Journey to Refuge eBook Companion Site
Welcome to the companion site for the eBook Journey to Refuge: Understanding Refugees, Exploring Trauma, and Best Practices for Newcomers and Schools, edited by Trina D. Harlow.
“If we all did something right where our two feet stand, collectively we might do something to help make the world a better place for the children, adolescents, and adults that call it home.” – Trina Harlow
This book, Journey to Refuge: Understanding Refugees, Exploring Trauma, and Best Practices for Newcomers and Schools, and the corresponding film, Refuge in the Heartland, while born in the minds of Kansas State University College of Education faculty member, Trina Harlow, and video producer, Rusty Earl, materialized because of the vision of Dean Debbie Mercer and her desire for the college to be educational leaders not only in Kansas, but also in the United States and around the world. While Dean Mercer is a scholar, researcher, and leader, she is a teacher at her core. She is a champion for children, adolescents, and adults and knows the power of education in the lives of human beings and society. Dean Mercer knew this was a difficult topic to address, especially from Kansas which is geographically located in the heartland of America, and a very long way from where most of the people UNHCR lists as forcibly displaced experience the life-changing difficulties that uproot them from their homes and communities. Dean Mercer, Rusty Earl, and Trina Harlow worked together to bring this important world story to light, and to not only tell the story, but to tell the story well through both the film and the companion book.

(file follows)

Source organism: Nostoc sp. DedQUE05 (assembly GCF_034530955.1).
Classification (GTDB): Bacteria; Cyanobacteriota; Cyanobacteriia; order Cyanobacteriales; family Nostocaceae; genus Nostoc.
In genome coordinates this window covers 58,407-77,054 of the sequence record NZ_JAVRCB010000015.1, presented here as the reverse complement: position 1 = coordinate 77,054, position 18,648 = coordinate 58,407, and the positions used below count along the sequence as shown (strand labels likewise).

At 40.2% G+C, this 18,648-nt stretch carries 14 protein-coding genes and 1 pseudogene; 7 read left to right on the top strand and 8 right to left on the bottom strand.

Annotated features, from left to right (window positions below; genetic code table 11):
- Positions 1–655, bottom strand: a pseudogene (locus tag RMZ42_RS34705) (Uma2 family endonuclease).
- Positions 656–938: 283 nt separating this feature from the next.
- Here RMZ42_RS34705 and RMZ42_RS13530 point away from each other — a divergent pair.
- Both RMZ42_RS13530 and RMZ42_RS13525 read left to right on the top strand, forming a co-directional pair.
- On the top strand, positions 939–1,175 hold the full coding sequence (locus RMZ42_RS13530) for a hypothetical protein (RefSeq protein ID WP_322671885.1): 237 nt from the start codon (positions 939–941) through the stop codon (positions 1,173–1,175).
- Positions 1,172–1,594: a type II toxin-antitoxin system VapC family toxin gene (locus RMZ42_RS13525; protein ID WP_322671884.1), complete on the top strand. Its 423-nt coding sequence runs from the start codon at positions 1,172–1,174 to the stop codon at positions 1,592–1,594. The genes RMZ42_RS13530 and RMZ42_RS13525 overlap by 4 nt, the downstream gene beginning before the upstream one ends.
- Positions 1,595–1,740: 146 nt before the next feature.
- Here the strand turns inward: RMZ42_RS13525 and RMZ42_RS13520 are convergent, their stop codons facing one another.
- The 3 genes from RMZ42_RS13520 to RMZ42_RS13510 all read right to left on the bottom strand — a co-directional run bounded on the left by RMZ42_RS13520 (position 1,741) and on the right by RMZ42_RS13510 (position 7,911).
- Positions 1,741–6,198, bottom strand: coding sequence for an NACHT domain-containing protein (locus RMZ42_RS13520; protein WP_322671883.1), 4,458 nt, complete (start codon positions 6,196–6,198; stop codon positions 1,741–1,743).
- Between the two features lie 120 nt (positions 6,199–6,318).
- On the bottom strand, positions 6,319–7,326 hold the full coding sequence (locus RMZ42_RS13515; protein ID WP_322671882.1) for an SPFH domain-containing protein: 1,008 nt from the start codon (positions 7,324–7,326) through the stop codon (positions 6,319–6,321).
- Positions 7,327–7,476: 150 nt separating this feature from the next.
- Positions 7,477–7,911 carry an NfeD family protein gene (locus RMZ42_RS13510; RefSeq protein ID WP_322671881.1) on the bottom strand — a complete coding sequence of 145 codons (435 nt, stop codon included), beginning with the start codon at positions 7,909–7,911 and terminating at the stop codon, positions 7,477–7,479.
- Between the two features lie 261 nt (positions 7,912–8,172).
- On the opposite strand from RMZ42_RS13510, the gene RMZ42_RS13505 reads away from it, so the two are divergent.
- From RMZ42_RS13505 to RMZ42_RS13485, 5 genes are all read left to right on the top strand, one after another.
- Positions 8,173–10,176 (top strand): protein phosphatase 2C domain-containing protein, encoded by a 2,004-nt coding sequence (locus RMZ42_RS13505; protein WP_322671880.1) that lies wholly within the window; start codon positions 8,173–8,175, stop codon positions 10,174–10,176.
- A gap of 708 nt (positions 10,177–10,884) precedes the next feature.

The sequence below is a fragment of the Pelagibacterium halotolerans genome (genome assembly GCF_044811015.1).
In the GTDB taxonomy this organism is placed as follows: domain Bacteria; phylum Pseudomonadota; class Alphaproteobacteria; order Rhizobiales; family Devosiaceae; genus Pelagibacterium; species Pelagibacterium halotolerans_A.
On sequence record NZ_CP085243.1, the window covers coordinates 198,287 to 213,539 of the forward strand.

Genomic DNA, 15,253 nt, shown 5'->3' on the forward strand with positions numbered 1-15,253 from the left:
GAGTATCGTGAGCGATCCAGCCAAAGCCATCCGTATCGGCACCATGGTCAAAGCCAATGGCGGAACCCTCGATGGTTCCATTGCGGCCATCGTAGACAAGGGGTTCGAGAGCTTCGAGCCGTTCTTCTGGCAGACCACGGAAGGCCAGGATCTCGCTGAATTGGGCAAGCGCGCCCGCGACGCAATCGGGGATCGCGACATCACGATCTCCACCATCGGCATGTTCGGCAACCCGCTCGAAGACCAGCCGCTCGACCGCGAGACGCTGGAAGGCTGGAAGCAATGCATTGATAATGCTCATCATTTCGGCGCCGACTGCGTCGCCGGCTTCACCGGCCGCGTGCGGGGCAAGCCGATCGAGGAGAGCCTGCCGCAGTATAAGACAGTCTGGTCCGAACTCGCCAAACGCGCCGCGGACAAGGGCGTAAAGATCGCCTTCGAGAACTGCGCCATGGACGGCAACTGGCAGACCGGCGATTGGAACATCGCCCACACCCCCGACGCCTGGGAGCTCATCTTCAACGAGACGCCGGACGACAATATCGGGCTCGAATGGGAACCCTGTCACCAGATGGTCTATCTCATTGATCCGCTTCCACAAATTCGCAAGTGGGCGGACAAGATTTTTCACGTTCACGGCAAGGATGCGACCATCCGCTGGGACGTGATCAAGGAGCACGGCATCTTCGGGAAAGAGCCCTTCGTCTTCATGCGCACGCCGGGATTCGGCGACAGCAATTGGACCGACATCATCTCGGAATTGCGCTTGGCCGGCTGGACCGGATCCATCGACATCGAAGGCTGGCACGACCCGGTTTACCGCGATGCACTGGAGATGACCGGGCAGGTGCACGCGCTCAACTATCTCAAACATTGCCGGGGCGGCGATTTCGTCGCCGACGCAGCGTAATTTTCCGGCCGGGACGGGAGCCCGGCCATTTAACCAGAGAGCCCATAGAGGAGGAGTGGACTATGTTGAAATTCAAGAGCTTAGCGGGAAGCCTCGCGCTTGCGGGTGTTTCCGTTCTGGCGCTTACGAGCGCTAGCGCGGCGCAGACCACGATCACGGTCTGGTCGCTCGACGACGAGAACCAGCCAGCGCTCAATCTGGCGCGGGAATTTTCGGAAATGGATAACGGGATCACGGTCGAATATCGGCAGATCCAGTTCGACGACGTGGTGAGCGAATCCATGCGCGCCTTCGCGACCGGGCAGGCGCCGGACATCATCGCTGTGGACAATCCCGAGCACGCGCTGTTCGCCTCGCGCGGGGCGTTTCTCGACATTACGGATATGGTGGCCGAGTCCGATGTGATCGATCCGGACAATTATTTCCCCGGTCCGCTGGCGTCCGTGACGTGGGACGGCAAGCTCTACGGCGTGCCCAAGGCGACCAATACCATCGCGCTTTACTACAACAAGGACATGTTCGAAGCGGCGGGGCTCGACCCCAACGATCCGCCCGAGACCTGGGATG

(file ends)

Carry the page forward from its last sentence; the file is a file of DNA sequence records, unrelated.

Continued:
The book, Journey to Refuge: Understanding Refugees, Exploring Trauma, and Best Practices for Newcomers and Schools, provides additional information and an expanded group of contributors than the film. The book is organized into three sections. The first section informs the reader about what it means to be a refugee, explains some world policy related to child refugees, gives a glimpse into what it is like to live in or volunteer at refugee camp, and explains some of the linguistic needs of refugee children. The second section of the book explains basic knowledge about trauma and the brain as it affects refugee children, explores the social justice aspect of being a newcomer student, and discusses using art as a therapeutic tool. The third section of the book provides some best practices for the classroom from art teachers, ESOL teachers, discusses the need for teachers of color in the United States, and also explains school newcomer programs. All throughout the book there are Spotlight features that explore many non-profit organizations and resources for those who work with refugee or newcomer children. There is also a behind the scenes section on the filming of the documentary film, Refuge in the Heartland.